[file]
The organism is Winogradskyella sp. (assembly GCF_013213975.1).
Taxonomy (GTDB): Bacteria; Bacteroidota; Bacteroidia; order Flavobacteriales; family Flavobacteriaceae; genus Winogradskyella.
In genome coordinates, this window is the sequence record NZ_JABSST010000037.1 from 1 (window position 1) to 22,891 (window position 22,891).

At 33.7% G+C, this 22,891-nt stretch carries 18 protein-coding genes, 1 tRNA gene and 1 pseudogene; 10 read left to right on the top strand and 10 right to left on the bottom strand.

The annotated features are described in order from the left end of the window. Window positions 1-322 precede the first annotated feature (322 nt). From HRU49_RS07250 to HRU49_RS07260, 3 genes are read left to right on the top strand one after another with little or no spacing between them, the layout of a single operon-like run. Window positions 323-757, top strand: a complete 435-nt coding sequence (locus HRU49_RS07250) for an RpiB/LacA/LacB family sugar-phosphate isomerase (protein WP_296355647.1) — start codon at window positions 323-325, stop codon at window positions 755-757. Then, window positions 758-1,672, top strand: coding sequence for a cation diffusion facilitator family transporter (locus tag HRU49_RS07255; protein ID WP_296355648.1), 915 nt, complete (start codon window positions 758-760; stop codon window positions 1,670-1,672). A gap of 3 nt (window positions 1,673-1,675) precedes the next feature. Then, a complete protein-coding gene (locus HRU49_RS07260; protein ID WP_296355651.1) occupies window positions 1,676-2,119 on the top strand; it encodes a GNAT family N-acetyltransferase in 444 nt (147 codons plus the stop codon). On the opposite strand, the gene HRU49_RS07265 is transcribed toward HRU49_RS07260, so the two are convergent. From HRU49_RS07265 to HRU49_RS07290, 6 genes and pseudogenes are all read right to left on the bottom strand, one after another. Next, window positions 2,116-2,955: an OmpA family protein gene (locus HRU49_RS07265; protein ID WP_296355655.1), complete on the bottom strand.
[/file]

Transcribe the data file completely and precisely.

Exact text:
The organism is Winogradskyella sp. (assembly GCF_013213975.1).
Taxonomy (GTDB): Bacteria; Bacteroidota; Bacteroidia; order Flavobacteriales; family Flavobacteriaceae; genus Winogradskyella.
In genome coordinates, this window is the sequence record NZ_JABSST010000037.1 from 1 (window position 1) to 22,891 (window position 22,891).

At 33.7% G+C, this 22,891-nt stretch carries 18 protein-coding genes, 1 tRNA gene and 1 pseudogene; 10 read left to right on the top strand and 10 right to left on the bottom strand.

The annotated features are described in order from the left end of the window. Window positions 1-322 precede the first annotated feature (322 nt). From HRU49_RS07250 to HRU49_RS07260, 3 genes are read left to right on the top strand one after another with little or no spacing between them, the layout of a single operon-like run. Window positions 323-757, top strand: a complete 435-nt coding sequence (locus HRU49_RS07250) for an RpiB/LacA/LacB family sugar-phosphate isomerase (protein WP_296355647.1) — start codon at window positions 323-325, stop codon at window positions 755-757. Then, window positions 758-1,672, top strand: coding sequence for a cation diffusion facilitator family transporter (locus tag HRU49_RS07255; protein ID WP_296355648.1), 915 nt, complete (start codon window positions 758-760; stop codon window positions 1,670-1,672). A gap of 3 nt (window positions 1,673-1,675) precedes the next feature. Then, a complete protein-coding gene (locus HRU49_RS07260; protein ID WP_296355651.1) occupies window positions 1,676-2,119 on the top strand; it encodes a GNAT family N-acetyltransferase in 444 nt (147 codons plus the stop codon). On the opposite strand, the gene HRU49_RS07265 is transcribed toward HRU49_RS07260, so the two are convergent. From HRU49_RS07265 to HRU49_RS07290, 6 genes and pseudogenes are all read right to left on the bottom strand, one after another. Next, window positions 2,116-2,955: an OmpA family protein gene (locus HRU49_RS07265; protein ID WP_296355655.1), complete on the bottom strand.